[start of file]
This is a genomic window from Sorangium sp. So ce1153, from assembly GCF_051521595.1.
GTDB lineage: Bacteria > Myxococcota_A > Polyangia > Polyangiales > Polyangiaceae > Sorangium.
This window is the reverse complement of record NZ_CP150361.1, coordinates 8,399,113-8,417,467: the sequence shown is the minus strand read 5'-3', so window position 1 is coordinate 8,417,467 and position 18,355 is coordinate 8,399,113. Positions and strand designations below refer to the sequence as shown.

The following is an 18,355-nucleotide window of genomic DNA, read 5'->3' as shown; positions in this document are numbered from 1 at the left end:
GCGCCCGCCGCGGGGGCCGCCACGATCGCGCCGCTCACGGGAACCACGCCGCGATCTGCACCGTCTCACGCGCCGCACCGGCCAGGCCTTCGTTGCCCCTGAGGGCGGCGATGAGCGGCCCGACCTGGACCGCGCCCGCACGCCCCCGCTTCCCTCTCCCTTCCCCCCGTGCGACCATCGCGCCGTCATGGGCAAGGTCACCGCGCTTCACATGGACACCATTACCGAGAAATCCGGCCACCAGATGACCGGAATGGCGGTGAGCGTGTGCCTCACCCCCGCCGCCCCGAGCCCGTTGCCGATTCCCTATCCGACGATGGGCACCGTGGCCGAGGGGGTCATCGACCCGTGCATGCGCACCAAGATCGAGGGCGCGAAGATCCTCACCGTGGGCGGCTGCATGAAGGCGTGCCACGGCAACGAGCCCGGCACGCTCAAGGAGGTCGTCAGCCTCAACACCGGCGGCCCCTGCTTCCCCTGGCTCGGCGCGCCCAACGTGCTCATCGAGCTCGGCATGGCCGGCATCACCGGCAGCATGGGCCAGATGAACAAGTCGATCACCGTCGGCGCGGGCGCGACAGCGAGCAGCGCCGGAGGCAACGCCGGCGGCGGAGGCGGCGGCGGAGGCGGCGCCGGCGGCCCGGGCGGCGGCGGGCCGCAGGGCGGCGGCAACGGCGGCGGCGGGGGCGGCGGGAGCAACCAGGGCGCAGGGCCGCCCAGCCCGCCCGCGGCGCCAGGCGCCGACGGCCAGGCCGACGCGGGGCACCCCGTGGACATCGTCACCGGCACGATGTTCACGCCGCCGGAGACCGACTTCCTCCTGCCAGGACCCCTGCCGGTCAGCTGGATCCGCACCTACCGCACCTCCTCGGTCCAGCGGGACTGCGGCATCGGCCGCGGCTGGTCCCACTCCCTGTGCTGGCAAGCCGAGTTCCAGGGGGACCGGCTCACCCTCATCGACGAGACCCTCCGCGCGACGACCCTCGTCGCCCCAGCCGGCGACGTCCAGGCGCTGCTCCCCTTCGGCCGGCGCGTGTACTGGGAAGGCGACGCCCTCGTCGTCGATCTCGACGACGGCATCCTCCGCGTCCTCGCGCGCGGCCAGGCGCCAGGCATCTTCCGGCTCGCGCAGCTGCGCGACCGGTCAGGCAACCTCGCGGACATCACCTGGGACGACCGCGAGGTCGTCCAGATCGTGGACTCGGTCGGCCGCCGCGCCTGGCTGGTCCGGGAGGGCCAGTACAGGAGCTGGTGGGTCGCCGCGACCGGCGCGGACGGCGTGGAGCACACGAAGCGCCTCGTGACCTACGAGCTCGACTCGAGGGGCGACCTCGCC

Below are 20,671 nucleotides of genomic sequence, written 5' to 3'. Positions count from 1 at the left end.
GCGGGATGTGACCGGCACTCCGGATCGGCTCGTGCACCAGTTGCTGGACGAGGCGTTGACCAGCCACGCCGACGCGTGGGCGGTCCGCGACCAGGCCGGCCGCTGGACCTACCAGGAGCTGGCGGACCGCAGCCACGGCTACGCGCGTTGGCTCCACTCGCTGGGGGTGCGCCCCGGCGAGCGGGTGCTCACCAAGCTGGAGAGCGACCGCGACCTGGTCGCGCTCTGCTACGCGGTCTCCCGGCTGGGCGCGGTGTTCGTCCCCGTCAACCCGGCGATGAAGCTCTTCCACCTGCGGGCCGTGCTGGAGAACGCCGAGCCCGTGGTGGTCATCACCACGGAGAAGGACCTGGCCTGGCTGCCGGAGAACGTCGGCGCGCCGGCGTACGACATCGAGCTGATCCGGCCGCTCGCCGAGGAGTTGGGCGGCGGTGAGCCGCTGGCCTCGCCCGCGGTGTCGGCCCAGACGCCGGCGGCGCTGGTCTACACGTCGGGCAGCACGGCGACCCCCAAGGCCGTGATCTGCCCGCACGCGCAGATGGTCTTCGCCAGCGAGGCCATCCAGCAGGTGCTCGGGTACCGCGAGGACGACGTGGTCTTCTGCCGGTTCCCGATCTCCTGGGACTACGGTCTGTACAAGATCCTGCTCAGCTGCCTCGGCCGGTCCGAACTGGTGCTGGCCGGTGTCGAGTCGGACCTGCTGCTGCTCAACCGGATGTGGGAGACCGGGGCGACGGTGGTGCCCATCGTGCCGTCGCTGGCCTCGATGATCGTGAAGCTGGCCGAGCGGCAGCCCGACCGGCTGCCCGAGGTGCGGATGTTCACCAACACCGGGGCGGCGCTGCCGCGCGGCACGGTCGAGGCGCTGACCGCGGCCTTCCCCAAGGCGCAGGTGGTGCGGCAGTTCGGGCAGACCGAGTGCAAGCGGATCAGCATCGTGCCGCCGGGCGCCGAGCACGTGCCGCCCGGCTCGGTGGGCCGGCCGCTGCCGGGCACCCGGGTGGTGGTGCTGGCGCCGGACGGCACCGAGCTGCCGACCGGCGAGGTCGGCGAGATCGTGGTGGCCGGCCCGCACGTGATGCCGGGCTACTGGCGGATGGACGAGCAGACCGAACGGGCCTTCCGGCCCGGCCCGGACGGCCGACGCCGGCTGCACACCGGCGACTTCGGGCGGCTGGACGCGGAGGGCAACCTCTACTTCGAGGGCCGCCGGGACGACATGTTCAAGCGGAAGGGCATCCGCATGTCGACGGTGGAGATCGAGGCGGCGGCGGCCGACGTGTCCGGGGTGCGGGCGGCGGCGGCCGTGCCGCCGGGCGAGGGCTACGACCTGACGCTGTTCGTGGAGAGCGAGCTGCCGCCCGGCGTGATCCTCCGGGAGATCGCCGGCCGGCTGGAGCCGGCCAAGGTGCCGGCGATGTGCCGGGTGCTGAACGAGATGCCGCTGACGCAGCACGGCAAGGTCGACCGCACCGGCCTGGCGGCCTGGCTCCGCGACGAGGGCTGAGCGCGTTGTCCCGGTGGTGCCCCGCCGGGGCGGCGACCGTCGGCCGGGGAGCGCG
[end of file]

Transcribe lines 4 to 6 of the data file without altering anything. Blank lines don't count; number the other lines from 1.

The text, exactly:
The following is an 18,355-nucleotide window of genomic DNA, read 5'->3' as shown; positions in this document are numbered from 1 at the left end:
GCGCCCGCCGCGGGGGCCGCCACGATCGCGCCGCTCACGGGAACCACGCCGCGATCTGCACCGTCTCACGCGCCGCACCGGCCAGGCCTTCGTTGCCCCTGAGGGCGGCGATGAGCGGCCCGACCTGGACCGCGCCCGCACGCCCCCGCTTCCCTCTCCCTTCCCCCCGTGCGACCATCGCGCCGTCATGGGCAAGGTCACCGCGCTTCACATGGACACCATTACCGAGAAATCCGGCCACCAGATGACCGGAATGGCGGTGAGCGTGTGCCTCACCCCCGCCGCCCCGAGCCCGTTGCCGATTCCCTATCCGACGATGGGCACCGTGGCCGAGGGGGTCATCGACCCGTGCATGCGCACCAAGATCGAGGGCGCGAAGATCCTCACCGTGGGCGGCTGCATGAAGGCGTGCCACGGCAACGAGCCCGGCACGCTCAAGGAGGTCGTCAGCCTCAACACCGGCGGCCCCTGCTTCCCCTGGCTCGGCGCGCCCAACGTGCTCATCGAGCTCGGCATGGCCGGCATCACCGGCAGCATGGGCCAGATGAACAAGTCGATCACCGTCGGCGCGGGCGCGACAGCGAGCAGCGCCGGAGGCAACGCCGGCGGCGGAGGCGGCGGCGGAGGCGGCGCCGGCGGCCCGGGCGGCGGCGGGCCGCAGGGCGGCGGCAACGGCGGCGGCGGGGGCGGCGGGAGCAACCAGGGCGCAGGGCCGCCCAGCCCGCCCGCGGCGCCAGGCGCCGACGGCCAGGCCGACGCGGGGCACCCCGTGGACATCGTCACCGGCACGATGTTCACGCCGCCGGAGACCGACTTCCTCCTGCCAGGACCCCTGCCGGTCAGCTGGATCCGCACCTACCGCACCTCCTCGGTCCAGCGGGACTGCGGCATCGGCCGCGGCTGGTCCCACTCCCTGTGCTGGCAAGCCGAGTTCCAGGGGGACCGGCTCACCCTCATCGACGAGACCCTCCGCGCGACGACCCTCGTCGCCCCAGCCGGCGACGTCCAGGCGCTGCTCCCCTTCGGCCGGCGCGTGTACTGGGAAGGCGACGCCCTCGTCGTCGATCTCGACGACGGCATCCTCCGCGTCCTCGCGCGCGGCCAGGCGCCAGGCATCTTCCGGCTCGCGCAGCTGCGCGACCGGTCAGGCAACCTCGCGGACATCACCTGGGACGACCGCGAGGTCGTCCAGATCGTGGACTCGGTCGGCCGCCGCGCCTGGCTGGTCCGGGAGGGCCAGTACAGGAGCTGGTGGGTCGCCGCGACCGGCGCGGACGGCGTGGAGCACACGAAGCGCCTCGTGACCTACGAGCTCGACTCGAGGGGCGACCTCGCC

Below are 20,671 nucleotides of genomic sequence, written 5' to 3'. Positions count from 1 at the left end.